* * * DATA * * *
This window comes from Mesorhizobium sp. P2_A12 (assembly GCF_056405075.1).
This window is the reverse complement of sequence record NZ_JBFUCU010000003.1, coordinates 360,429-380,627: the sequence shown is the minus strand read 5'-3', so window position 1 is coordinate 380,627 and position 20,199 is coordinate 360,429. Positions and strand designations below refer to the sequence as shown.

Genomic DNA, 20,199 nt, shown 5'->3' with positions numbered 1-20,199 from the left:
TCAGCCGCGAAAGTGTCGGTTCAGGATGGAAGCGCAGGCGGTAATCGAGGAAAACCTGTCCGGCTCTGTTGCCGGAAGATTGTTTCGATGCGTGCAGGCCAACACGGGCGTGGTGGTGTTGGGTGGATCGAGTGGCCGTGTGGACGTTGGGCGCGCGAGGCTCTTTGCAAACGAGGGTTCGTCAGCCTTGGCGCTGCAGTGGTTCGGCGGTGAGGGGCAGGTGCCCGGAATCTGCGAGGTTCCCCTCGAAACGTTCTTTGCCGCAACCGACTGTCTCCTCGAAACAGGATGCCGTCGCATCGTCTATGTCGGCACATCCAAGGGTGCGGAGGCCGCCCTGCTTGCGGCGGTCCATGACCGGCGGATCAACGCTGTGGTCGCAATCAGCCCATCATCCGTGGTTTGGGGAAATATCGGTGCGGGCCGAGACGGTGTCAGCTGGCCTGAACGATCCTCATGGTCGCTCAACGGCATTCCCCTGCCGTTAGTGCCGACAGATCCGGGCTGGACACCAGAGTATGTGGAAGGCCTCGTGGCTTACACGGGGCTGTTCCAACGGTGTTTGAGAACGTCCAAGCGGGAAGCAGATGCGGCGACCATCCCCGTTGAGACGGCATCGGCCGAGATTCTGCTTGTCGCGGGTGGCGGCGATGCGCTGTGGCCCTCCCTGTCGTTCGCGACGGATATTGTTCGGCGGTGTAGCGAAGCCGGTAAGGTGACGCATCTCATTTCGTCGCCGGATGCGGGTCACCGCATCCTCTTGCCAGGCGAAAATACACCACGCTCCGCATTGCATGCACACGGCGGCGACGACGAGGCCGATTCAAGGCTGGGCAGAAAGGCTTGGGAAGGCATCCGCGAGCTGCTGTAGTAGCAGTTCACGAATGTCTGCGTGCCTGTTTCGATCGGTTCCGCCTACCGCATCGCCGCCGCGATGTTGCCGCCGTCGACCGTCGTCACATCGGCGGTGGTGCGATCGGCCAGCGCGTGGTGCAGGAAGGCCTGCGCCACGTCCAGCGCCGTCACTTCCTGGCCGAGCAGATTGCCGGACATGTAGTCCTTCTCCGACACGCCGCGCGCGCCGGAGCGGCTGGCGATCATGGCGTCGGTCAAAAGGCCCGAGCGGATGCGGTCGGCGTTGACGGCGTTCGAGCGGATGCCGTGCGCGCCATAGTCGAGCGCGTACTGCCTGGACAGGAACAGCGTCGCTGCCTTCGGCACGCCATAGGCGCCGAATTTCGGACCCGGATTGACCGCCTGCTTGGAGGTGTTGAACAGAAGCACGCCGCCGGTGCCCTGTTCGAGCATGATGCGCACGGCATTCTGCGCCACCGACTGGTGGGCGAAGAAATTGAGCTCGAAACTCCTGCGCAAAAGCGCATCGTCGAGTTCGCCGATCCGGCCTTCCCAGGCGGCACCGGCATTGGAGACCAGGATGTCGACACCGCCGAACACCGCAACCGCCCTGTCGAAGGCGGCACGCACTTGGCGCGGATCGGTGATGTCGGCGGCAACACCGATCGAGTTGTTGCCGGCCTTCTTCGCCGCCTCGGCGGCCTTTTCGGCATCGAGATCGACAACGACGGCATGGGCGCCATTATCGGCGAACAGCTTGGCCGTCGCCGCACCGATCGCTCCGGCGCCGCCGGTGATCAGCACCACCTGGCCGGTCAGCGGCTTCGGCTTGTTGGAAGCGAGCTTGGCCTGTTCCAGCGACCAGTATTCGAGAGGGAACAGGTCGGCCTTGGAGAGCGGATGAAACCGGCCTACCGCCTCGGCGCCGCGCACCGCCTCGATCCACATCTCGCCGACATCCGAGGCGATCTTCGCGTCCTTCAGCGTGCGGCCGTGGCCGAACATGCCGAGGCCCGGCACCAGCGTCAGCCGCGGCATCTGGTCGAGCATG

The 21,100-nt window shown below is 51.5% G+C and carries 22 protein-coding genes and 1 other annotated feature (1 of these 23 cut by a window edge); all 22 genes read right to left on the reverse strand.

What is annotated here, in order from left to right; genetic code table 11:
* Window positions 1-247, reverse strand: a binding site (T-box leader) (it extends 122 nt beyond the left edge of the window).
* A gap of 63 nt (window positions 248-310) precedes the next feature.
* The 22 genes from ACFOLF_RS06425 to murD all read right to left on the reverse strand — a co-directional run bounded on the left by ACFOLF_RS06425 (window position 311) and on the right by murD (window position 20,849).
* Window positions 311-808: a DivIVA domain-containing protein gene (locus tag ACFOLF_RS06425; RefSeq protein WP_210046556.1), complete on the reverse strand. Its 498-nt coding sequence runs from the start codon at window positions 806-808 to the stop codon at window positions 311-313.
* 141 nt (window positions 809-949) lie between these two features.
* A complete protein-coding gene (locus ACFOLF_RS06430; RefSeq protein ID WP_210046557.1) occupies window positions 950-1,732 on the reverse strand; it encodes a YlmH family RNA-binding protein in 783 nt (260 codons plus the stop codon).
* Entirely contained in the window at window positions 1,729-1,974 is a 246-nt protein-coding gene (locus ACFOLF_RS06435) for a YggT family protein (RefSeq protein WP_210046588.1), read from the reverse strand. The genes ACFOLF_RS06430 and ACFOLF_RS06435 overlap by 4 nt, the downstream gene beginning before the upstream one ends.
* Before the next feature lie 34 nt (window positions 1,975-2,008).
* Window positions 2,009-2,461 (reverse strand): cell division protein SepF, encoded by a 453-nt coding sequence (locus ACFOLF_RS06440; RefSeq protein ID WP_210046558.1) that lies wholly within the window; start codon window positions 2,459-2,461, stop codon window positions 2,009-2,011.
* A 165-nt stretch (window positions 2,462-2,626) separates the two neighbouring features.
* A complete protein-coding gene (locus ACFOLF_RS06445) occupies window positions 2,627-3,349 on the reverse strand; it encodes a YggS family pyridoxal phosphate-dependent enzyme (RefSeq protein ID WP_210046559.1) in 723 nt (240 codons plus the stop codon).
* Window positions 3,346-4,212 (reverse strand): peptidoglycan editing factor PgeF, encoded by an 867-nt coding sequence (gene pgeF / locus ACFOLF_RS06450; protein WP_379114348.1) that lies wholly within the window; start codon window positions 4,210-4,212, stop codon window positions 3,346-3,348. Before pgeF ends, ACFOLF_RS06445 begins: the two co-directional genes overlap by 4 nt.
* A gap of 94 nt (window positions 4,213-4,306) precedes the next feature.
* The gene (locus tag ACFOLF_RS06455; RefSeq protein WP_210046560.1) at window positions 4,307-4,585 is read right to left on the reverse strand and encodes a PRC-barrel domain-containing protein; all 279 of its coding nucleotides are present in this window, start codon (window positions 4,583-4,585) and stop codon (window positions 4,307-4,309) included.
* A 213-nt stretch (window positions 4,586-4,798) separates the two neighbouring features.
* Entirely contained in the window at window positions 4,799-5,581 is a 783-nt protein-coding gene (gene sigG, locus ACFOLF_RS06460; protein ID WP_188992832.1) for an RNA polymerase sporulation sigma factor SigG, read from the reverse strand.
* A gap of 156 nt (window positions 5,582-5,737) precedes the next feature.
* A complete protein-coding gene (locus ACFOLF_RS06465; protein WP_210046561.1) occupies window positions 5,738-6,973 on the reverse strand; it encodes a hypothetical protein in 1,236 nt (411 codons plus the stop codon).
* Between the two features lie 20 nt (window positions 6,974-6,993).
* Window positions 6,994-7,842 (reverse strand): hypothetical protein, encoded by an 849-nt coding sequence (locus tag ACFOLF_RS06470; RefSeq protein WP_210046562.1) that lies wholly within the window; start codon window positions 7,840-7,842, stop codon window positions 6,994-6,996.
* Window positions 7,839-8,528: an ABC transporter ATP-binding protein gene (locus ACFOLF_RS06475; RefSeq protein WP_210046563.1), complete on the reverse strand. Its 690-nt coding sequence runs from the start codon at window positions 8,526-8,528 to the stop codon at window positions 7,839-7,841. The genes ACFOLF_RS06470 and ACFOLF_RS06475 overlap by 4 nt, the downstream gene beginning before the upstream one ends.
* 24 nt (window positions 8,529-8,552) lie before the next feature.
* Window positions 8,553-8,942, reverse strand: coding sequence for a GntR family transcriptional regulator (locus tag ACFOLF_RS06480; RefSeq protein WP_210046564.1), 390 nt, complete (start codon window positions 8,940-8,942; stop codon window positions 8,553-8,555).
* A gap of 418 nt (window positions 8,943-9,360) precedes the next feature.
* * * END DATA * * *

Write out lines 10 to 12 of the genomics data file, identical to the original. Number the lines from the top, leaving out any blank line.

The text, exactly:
* Window positions 311-808: a DivIVA domain-containing protein gene (locus tag ACFOLF_RS06425; RefSeq protein WP_210046556.1), complete on the reverse strand. Its 498-nt coding sequence runs from the start codon at window positions 806-808 to the stop codon at window positions 311-313.
* 141 nt (window positions 809-949) lie between these two features.
* A complete protein-coding gene (locus ACFOLF_RS06430; RefSeq protein ID WP_210046557.1) occupies window positions 950-1,732 on the reverse strand; it encodes a YlmH family RNA-binding protein in 783 nt (260 codons plus the stop codon).